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Budget Spring 2020: What it means for future sustainability and for the West Midlands

New Chancellor of the Exchequer, Rishi Sunak, yesterday delivered his first Budget setting out the Government’s taxes and spending for the year ahead. As well as a £30bn package to help the economy respond to coronavirus, there were some positive commitments for sustainability and for areas of the West Midlands. Sustainability and climate change commitments:

  • An additional £10m to support the design and delivery of net-zero policies and programmes and confirmation that a spending review will have climate change as one a key priority
  • Plastic packaging tax to come into force from April 2022
  • Manufacturers and importers whose products have less than 30% recyclable material will be changed £200 per tonne
  • Help for more energy intensive industries to transition to net zero by extending the climate change agreement scheme for another two years
  • A freeze on the Climate Change Levy on electricity and a rise on gas
  • Subsidies for fuel used by off-road vehicles – known as red diesel – will be scrapped for most sectors in two years’ time with the exclusion of agriculture and rail
  • Investment in the energy innovation programme will double to £1bn
  • As well as taxing pollution, the Government will invest and cut taxes on clean transport – making it cheaper to buy clean vehicles
  • Carbon capture and storage investments of £800m to create two or more carbon capture storage clusters by 2030 – creating up to 6,000 jobs
  • £640m “Nature for Climate” fund to protect natural habitats with planting over 30,000 hectares of woodland and peatlan restoration
  • Extra £900m for UK businesses to lead the way in high-potential technology and sectors, including electric vehicles

Commitments impacting the West Midlands:

  • Of the £27bn for road improvements, the West Midlands will receive a minimum of £500m for transport and roads
  • £20m committed to the Midlands Rail Hub and £160m for the Eastside Metro extension in Birmingham and phase one of the Sprint bus rapid transit network
  • £400m for new build homes on brownfield sites to protect green belts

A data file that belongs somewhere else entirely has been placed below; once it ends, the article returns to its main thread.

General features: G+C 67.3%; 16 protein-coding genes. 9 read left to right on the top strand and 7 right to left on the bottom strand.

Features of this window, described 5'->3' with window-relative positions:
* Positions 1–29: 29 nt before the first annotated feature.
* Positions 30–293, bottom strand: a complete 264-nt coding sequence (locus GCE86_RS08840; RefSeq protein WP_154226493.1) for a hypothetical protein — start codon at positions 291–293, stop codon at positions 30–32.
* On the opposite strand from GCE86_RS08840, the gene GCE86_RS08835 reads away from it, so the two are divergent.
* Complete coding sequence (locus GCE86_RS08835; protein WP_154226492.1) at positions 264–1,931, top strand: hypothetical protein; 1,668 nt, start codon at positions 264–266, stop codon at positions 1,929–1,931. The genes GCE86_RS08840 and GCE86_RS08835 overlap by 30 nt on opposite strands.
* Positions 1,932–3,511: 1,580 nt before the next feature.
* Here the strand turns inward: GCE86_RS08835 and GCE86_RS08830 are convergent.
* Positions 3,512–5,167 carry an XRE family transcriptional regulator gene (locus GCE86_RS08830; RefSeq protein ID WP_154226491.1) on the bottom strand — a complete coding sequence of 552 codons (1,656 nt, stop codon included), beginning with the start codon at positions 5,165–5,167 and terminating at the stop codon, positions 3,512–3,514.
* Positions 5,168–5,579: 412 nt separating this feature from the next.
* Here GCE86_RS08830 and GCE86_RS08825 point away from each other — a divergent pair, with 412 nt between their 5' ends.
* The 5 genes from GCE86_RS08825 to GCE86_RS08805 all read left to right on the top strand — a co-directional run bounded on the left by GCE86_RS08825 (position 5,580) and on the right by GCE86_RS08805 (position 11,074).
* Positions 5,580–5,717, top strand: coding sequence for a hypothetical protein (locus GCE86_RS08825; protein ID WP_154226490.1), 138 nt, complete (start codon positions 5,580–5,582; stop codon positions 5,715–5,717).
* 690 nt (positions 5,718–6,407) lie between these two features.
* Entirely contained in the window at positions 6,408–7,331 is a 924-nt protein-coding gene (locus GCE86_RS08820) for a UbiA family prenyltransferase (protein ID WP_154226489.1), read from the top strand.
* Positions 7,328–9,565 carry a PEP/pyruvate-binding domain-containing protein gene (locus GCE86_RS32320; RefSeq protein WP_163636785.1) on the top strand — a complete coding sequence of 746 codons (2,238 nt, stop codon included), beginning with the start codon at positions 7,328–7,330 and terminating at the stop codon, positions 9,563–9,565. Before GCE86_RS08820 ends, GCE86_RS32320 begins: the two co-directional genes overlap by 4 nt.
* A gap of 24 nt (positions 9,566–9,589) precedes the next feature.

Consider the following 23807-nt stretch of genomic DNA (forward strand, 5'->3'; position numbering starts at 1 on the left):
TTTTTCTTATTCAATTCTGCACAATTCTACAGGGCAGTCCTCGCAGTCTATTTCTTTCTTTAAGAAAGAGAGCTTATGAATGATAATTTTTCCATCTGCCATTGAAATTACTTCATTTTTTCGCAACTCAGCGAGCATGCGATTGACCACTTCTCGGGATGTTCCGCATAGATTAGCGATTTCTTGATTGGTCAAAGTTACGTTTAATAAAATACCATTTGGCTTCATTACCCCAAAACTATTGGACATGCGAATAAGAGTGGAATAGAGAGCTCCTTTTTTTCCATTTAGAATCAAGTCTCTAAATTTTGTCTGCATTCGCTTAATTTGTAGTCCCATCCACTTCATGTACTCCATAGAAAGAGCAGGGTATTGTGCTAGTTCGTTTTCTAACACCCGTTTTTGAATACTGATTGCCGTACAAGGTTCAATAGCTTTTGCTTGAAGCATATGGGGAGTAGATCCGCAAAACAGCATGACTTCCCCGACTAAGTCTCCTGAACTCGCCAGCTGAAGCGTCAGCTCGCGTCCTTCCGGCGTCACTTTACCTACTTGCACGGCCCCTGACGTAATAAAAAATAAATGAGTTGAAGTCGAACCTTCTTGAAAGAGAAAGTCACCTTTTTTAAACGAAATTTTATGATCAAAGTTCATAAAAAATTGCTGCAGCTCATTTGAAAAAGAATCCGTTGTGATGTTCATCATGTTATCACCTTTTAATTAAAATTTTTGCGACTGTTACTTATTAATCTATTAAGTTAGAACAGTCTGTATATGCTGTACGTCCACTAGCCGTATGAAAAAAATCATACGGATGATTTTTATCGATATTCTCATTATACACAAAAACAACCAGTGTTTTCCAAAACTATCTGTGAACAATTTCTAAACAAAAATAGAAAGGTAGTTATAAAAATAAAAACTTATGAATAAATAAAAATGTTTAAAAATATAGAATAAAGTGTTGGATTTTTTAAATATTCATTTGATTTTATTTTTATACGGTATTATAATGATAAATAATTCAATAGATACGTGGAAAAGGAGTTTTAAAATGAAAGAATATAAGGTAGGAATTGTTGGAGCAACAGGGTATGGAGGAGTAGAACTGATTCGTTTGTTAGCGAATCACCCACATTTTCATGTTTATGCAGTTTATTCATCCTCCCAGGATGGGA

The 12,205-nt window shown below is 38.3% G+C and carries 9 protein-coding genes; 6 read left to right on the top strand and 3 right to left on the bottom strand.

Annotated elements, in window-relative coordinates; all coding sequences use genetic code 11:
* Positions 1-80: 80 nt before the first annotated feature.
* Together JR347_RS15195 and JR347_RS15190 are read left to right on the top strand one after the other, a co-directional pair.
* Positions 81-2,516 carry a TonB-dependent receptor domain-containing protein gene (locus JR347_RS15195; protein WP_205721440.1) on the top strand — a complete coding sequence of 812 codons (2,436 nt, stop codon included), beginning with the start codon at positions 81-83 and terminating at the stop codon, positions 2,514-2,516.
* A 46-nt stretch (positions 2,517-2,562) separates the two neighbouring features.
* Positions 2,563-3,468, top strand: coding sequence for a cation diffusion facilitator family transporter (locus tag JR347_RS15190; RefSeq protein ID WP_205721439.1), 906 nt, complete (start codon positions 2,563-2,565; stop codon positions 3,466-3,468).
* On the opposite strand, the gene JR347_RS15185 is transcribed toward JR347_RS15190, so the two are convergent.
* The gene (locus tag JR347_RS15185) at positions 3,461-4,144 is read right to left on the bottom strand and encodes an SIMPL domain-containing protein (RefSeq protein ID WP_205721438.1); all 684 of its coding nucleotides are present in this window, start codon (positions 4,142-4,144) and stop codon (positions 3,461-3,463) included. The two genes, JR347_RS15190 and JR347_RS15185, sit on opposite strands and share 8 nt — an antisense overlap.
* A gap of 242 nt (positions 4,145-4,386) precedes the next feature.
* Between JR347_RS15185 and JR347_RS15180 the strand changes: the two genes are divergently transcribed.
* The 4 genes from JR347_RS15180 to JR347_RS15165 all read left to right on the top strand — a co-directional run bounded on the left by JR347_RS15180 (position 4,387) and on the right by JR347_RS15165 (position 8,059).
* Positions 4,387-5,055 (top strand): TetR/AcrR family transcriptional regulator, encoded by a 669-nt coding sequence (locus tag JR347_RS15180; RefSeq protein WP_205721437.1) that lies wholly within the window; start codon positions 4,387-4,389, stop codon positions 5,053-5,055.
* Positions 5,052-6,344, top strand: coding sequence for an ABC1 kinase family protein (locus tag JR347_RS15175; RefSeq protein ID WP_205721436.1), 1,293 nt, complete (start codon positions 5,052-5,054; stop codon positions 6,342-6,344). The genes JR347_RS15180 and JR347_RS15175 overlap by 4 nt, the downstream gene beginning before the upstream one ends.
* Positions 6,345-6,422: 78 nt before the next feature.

• For the 2022 Commonwealth Games, a £23m fund to boost businesses involved in trade and tourism for the event
  • As part of the £5.2bn investment on flood defences, £1m will be used for the Bridgnorth Flood Alleviation Scheme, and £23m for communities in the Severn Valley
  • Other commitments that will benefit the West Midlands is the expansion of the affordable homes programme and £5bn spending on gigabit broadband

West Midlands Mayor, Andy Street, has praised the Budget for supporting families, transport, housing and skills across the region. However, many environmentalists have criticised the Budget for not going far enough to support the transition to a low carbon economy and emissions reductions required to meet net zero by 2050. Whilst the measures above are encouraging, the support for a huge programme of road building is a seen to contradict the net zero plan. This is compounded with the announcement of no change to taxation for the oil and gas industries, and continuation of the 10 years-long freeze on fuel duty. The “Nature for Climate” fund is welcomed. However, the pledge to plant 30,000 hectares of woodland is well below the commitment in the Conservatives manifesto to triple tree planting rates to 30,000 hectares annually. The chancellor was due to announce a new 30 year National Infrastructure Strategy (NIS) alongside the budget but earlier in March this was delayed until later in the spring, and by May. The delay was put down to a need to refocus the strategy in light of the challenge of achieving net zero over the 30 year period. It is hoped that the new strategy will an opportunity to define how the anticipated £100bn will be spent, and specific actions required to meet net zero.

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